In Tamney’s debut paranormal thriller, a secret group of American telepaths reunites to stop a rampage by one of their own kind.
This novel offers a fairly low-key intro to a secret, New York City–based society of people with psychic powers—although the prose skirts using the term “psychic” as well as “ESP,” “sixth sense,” and “psi,” and Tamney avoids obvious Jedi mind-tricks. “Planters” are humans born with the innate power to “plant” thoughts and urges into ordinary people’s minds, sometimes with catastrophic results. Of course, “planters” are themselves immune to the effect, although they can mentally communicate with one another, and some rare, nonpowered individuals are completely resistant “stones.” (Also, planters can only control people with whom they share a common language.) In a manner not unlike Marvel Comics’ X-Men, a benevolent Professor X–type named Bogdan Orlikski, aka Teach, seeks out and mentors incipient planters—to keep them from being discovered and exploited and to prevent them from doing harm. But now a mercenary planter known as “Sam” has been causing ordinary folk to commit bombings and start riots. Teach rallies key alumni—chiefly, sensitive Pete and two-fisted Alex—to stop the homicidal rogue before a ruthless, shadowy government organization gets to him first. Tamney, in this first installment in a planned series, spends most of his time developing his characters. However, he does craft high-octane slam-bang action scenes as well as torture scenes, which aren’t for the squeamish. (Alligators eat a lot of characters, as well.) Only at the halfway mark, though, do things really start to simmer. The plot’s archfiend is a sociopathic cipher, but the ground rules of planting are interesting on their own terms, if presented a little dryly. Although the setup promises sequels down the line, this cerebrum-stretcher can also be enjoyed as a self-contained stand-alone.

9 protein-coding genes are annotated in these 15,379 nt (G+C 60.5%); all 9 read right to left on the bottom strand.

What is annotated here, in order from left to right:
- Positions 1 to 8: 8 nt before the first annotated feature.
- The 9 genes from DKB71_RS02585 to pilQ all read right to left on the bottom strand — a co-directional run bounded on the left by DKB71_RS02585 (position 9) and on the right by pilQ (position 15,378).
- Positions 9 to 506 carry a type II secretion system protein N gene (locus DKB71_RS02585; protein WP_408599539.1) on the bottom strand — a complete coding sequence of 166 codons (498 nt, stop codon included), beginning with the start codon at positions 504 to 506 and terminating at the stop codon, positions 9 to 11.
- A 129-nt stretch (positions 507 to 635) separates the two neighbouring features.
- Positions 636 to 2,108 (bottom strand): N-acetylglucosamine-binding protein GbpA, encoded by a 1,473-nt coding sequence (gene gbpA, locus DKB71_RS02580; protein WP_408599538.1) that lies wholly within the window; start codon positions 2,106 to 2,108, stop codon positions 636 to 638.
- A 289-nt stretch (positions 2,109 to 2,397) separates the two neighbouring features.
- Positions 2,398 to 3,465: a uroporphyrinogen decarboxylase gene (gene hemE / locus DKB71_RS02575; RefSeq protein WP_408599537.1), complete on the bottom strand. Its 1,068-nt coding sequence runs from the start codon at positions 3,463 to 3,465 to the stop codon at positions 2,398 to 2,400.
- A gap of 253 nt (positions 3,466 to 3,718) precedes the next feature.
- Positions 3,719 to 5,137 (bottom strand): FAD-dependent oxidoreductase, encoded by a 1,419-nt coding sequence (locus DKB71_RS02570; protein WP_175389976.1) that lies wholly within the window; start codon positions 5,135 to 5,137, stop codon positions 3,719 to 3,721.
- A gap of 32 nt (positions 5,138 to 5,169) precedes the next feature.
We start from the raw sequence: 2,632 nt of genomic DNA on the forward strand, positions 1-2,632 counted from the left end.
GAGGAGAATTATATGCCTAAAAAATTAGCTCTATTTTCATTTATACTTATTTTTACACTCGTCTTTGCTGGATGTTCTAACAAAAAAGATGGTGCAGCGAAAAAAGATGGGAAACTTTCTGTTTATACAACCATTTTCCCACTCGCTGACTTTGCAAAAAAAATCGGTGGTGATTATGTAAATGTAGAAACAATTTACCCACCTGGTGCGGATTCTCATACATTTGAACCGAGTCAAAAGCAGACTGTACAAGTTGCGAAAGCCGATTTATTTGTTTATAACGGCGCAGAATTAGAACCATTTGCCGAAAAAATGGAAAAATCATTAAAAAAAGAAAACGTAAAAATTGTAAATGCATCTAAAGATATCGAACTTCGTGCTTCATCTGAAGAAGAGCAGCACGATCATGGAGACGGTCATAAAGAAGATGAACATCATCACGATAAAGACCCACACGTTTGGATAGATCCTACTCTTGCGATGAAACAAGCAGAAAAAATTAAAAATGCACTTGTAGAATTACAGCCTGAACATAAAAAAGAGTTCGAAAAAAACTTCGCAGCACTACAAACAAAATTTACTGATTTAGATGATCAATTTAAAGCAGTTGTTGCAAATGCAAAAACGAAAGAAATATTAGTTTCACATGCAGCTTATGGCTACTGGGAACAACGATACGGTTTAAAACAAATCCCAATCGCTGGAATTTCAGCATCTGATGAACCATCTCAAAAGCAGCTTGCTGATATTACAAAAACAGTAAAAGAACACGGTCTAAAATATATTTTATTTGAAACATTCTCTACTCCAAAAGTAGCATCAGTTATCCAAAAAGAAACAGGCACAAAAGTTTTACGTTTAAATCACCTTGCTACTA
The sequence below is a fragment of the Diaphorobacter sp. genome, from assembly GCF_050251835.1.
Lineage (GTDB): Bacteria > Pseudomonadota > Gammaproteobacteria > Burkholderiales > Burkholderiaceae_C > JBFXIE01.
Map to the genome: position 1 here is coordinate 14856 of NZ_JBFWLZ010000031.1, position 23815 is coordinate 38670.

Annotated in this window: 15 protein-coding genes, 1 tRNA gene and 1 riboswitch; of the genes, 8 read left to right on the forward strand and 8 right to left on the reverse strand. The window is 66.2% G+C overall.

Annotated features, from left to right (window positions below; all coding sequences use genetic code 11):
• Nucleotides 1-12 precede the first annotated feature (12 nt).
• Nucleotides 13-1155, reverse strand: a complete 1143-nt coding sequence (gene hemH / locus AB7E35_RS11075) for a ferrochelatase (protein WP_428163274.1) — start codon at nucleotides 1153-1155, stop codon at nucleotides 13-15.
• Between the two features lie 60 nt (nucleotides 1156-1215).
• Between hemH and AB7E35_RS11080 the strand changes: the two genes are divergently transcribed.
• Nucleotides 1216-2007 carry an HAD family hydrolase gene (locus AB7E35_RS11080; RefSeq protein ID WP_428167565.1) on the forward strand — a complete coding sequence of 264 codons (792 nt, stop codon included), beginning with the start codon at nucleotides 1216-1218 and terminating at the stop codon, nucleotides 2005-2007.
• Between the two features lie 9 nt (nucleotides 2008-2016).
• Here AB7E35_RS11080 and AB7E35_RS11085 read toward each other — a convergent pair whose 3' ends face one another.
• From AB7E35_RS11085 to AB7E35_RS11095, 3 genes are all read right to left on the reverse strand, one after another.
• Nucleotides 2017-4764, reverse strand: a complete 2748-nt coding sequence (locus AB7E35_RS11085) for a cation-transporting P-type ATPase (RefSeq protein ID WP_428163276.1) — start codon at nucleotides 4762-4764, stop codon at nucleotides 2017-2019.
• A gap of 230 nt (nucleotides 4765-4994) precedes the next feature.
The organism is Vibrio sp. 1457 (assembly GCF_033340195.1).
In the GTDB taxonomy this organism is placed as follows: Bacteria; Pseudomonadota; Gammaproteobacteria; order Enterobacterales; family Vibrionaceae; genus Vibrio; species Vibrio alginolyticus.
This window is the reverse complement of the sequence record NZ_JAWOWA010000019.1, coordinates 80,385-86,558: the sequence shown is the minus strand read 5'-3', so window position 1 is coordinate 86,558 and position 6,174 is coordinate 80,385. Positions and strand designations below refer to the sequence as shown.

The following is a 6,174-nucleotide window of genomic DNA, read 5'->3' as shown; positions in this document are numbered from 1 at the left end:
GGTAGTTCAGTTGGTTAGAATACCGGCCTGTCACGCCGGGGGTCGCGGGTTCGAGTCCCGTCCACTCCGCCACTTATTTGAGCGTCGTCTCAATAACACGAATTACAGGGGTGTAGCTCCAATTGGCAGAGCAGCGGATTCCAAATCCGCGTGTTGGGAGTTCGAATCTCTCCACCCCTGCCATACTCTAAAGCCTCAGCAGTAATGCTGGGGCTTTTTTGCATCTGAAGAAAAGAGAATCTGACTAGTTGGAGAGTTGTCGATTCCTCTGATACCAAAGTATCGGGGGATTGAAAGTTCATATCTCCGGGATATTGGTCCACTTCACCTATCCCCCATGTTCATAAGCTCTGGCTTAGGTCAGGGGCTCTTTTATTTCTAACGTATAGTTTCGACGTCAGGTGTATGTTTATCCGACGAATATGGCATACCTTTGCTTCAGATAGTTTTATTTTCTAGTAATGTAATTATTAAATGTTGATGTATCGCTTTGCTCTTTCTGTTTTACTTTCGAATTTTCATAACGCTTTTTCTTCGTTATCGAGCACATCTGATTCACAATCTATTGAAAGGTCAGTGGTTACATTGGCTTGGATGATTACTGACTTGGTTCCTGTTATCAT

A fair mind-control yarn that reads more like a Robert Ludlum–style adventure than a paranormal romp.